Besides proxies, Rubah also changes the class of existing objects for another reason. Between two versions, the vast majority of objects do not need to be migrated because their class was not updated. However, consider the following example: Class A changed, class B did not change and has a field of type A. Of course, we have to migrate every instance of A. However, class B has the same layout in memory in both versions. Rubah just needs to update the code of class B to use the field with the correct new type.

    Both this scenarios illustrate the need for Rubah to change the class of existing objects by using the unsafe API to adjust the _klass field on the object header. This is the most brittle optimization that Rubah performs. In fact, getting it to work was a challenge. In part, because the code the JIT compiler emits assumes that the _klass does not change during the execution of a method. If it does, the JVM crashes. So, Rubah is carefully implemented in a way that prevents the code that changes the _klass from ever being inlined with application code.

    Besides the JIT compiler, the garbage collector uses the _klass to access the size and structure of objects it visits. However, this is not as problematic because both the old and the new _klass fields agree on the same information the GC needs to do its job. Therefore, the regular GC operation does not cause the JVM to crash when Rubah modifies the _klass field.

    Note that the alternative to deal with instances of unchanged classes between versions would be to either: (1) Copy them or (2) erase the type of all fields to java.lang.Object and inject the appropriate type cast before every bytecode that manipulates fields. Option (1) would always require a deep copy of the whole heap at every update, so we discarded it from the start. Early versions of Rubah implemented option (2), which added a steady state overhead of 5%.5

    The following code examples, adapted from class UnsafeUtils in Rubah, shows how to change the class of an existing object by manipulating the _klass field:

class A { /* empty */ }
class B { /* empty */ }

// For this to work, add the class to the bootstrap classloader by passing
// the option -Xbootclasspath/a:. to the java command
Unsafe u     = Unsafe.getUnsafe();
Object a     = new A();
Object b     = new B();

// Valid for a 64 bit JVM with compressed oops
// Might not work for different architectures
long offset  = 8L;

// Do not keep this around for long, it changes over time
int klass    = u.getInt(a, offset);

assert (a instanceof A);
assert (b instanceof B);

u.putInt(b, offset, klass);

assert (a instanceof A);
// If this code gets JITed, the following line may terminate the JVM with SIGSEGV
assert (b instanceof A);

How to make sun.misc.Unsafe safer

Useful as it may be, sun.misc.Unsafe is a proprietary API that will disappear or be modified in future releases of the HotSpot JVM. Rubah relies on features of the unsafe API that might disappear. So, in this section, I propose some alternatives to make those features safe so that they can be made part of the standard Java API.

  • Identity hash-code

    The simplest approach, assuming that a method similar to sun.misc.Unsafe.allocateInstance makes it to the standard API, is to add an integer argument that sets the identity hash-code to be the least significant bits (the size of a Java hash-code) of that integer argument:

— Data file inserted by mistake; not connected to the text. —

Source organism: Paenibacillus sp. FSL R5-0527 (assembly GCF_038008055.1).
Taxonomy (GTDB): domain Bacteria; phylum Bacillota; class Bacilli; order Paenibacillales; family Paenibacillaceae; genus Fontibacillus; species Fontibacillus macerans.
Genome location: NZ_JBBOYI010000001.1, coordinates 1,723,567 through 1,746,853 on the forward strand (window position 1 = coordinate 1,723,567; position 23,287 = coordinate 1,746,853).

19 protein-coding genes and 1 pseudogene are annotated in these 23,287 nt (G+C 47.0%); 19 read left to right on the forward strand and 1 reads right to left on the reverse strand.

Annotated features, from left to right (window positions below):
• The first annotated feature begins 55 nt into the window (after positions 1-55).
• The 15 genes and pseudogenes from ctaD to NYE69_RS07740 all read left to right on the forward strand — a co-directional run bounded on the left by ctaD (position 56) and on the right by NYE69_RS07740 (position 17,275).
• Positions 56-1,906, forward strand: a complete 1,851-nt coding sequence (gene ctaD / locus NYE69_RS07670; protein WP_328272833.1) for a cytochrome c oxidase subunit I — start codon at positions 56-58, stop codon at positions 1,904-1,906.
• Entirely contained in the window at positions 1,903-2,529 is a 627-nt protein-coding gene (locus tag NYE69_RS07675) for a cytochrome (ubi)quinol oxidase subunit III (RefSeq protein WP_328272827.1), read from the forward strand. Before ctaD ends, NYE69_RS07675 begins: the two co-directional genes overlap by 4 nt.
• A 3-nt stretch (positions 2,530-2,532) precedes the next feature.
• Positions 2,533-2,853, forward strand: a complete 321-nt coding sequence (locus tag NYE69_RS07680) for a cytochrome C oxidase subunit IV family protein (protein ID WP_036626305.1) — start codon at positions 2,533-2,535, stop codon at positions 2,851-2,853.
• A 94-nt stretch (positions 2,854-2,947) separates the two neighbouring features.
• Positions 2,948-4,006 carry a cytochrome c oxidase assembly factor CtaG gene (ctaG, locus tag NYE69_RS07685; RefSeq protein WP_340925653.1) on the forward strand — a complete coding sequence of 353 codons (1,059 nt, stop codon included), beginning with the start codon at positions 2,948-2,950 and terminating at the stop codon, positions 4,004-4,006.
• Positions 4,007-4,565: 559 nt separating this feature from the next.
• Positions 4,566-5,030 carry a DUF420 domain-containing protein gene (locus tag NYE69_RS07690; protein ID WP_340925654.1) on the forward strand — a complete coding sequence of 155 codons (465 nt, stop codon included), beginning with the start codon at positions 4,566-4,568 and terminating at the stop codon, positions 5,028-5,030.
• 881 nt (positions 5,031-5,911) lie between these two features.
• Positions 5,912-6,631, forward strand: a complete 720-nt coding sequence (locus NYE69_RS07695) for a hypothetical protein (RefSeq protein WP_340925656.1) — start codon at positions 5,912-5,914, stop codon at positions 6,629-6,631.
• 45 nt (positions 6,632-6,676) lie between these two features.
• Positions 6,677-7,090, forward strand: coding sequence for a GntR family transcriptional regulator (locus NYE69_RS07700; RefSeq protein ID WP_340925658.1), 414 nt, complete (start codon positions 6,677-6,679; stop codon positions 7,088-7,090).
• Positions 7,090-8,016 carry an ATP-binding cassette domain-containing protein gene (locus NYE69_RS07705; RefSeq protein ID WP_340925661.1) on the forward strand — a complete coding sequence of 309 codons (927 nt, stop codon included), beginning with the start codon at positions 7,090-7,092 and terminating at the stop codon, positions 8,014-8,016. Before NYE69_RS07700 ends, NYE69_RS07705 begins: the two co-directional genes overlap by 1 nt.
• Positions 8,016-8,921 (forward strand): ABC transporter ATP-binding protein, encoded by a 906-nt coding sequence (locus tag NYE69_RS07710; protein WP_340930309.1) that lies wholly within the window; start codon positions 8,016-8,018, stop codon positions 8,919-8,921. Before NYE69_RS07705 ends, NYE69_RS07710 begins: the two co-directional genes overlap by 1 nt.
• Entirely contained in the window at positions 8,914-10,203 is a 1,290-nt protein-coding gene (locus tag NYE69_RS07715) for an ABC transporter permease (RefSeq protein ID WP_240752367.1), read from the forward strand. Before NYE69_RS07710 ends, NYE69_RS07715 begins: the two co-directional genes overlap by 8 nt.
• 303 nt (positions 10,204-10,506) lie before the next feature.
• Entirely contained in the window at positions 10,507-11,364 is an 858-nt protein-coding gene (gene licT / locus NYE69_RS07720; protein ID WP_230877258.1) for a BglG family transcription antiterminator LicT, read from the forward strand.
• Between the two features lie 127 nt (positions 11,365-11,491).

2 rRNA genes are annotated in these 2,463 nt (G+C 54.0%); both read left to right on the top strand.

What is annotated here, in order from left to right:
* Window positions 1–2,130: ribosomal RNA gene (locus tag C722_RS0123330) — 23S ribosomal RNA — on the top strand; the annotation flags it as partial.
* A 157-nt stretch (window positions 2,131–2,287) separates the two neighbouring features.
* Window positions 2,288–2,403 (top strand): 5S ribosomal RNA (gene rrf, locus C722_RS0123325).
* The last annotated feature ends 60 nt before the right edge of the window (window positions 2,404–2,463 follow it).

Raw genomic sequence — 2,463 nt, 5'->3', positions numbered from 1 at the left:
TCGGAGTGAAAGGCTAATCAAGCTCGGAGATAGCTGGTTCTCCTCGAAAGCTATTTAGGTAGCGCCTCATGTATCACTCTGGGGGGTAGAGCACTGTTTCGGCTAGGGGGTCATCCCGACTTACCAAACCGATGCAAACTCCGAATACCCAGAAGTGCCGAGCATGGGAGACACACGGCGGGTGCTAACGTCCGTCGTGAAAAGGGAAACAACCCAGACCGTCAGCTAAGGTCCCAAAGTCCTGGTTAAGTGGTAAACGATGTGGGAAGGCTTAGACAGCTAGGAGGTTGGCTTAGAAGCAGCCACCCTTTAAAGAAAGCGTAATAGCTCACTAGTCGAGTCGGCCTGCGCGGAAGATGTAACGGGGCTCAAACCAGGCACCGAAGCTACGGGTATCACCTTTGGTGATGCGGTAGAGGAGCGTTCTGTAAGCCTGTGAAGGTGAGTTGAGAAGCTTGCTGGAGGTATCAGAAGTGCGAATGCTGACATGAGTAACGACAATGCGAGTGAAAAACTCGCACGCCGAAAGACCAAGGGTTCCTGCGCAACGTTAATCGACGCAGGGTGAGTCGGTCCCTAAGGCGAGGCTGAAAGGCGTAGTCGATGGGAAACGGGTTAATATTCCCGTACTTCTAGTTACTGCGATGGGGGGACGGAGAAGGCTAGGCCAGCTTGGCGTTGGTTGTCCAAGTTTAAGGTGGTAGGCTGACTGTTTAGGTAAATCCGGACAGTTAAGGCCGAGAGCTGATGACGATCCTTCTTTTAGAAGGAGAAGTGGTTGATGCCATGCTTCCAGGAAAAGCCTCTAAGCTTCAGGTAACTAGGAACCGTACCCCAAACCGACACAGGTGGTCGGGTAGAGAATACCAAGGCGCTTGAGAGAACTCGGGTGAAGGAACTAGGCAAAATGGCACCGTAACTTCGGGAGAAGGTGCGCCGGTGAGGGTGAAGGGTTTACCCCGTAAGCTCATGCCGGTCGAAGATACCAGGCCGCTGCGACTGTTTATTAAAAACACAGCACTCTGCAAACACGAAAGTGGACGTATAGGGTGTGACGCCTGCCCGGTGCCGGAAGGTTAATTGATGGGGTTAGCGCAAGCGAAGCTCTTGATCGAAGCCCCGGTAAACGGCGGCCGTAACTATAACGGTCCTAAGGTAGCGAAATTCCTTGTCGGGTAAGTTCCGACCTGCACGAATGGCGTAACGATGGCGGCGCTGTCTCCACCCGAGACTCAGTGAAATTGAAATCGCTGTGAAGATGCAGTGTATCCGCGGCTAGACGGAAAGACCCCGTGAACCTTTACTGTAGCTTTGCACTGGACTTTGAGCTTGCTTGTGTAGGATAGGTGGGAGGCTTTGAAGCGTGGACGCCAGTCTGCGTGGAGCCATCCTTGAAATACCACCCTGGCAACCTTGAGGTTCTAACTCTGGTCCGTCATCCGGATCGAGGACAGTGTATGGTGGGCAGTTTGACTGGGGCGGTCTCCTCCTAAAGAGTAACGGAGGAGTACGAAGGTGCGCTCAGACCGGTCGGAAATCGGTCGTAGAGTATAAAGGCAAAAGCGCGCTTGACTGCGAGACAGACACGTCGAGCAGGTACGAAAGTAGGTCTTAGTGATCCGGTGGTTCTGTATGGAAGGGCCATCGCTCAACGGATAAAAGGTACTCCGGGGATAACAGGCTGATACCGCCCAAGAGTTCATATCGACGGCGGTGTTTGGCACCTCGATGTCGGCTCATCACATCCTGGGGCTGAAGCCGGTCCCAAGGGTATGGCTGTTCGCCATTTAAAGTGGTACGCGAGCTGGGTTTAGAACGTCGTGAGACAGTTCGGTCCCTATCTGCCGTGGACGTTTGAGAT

// allocate instance without running constructors
    public Object allocateInstance (Class cls);
    public Object allocateInstance (Class cls, int hashCode);

    Assuming that this method does not make it to the standard API, Rubah could still allocate instances without running any real constructor by injecting dummy constructors to every class that do not do anything interesting. However, Rubah needs to set the identity hash-code of the new object being constructed.

    In this scenario, one key observation is that it is safe to set the identity hash-code of any object being constructed before any reference to that object escapes the constructor. The invariant that the identity hash-code does not change during the lifetime of the object is kept, except for the constructor code that actually changes the identity hash-code. I claim that this behavior is safe and acceptable.

    The bytecode sequence that creates an object involves a NEW instruction and a INVOKESPECIAL instruction to invoke a constructor of the superclass on the newly created object. Between these two bytecodes, the object is instantiated but not constructed. The JVM performs escape analysis to reject any bytecode that leaks references to this object by writing it to some field or passing it as an argument to some method.

    This is the right moment to set the identity hash-code of the new object. One option is to add a special API method. However, this involves passing the instantiated but not constructed object to that method, which makes the bytecode verifier to reject such bytecode. This option thus require modifications to the bytecode verifier:

    NEW java.lang.Object
    ICONST 42
    INVOKESTATIC java.lang.System.setIdentityHashCode
    INVOKESPECIAL java.lang.Object()

    Another option is to add an extra constructor to java.lang.Object that takes an integer and sets the identity hash-code to that value. The bytecode verifier remains unchanged, but we are now exposing a new constructor that should almost never be used. This problem could be mitigated by making this method invisible to the compiler and only accessible through reflection: